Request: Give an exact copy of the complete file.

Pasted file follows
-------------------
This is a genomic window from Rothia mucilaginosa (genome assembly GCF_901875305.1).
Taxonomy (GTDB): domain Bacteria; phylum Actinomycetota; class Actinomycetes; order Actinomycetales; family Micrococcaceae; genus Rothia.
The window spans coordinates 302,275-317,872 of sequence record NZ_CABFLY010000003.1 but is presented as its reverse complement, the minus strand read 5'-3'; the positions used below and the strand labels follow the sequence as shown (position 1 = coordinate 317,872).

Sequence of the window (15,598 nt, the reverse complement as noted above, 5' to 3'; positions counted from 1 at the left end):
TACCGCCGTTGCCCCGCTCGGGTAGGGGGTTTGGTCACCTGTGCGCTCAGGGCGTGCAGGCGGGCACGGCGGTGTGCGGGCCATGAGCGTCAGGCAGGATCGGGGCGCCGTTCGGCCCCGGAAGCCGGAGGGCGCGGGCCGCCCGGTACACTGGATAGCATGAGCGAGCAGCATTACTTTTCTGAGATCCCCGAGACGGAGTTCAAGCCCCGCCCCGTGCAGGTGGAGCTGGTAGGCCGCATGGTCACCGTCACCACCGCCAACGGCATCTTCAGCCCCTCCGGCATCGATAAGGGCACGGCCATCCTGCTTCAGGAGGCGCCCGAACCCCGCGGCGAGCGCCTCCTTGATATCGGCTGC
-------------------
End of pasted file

This is a genomic window from Rothia mucilaginosa (genome assembly GCF_901875305.1).
Taxonomy (GTDB): domain Bacteria; phylum Actinomycetota; class Actinomycetes; order Actinomycetales; family Micrococcaceae; genus Rothia.
The window spans coordinates 302,275-317,872 of sequence record NZ_CABFLY010000003.1 but is presented as its reverse complement, the minus strand read 5'-3'; the positions used below and the strand labels follow the sequence as shown (position 1 = coordinate 317,872).

Sequence of the window (15,598 nt, the reverse complement as noted above, 5' to 3'; positions counted from 1 at the left end):
TACCGCCGTTGCCCCGCTCGGGTAGGGGGTTTGGTCACCTGTGCGCTCAGGGCGTGCAGGCGGGCACGGCGGTGTGCGGGCCATGAGCGTCAGGCAGGATCGGGGCGCCGTTCGGCCCCGGAAGCCGGAGGGCGCGGGCCGCCCGGTACACTGGATAGCATGAGCGAGCAGCATTACTTTTCTGAGATCCCCGAGACGGAGTTCAAGCCCCGCCCCGTGCAGGTGGAGCTGGTAGGCCGCATGGTCACCGTCACCACCGCCAACGGCATCTTCAGCCCCTCCGGCATCGATAAGGGCACGGCCATCCTGCTTCAGGAGGCGCCCGAACCCCGCGGCGAGCGCCTCCTTGATATCGGCTGC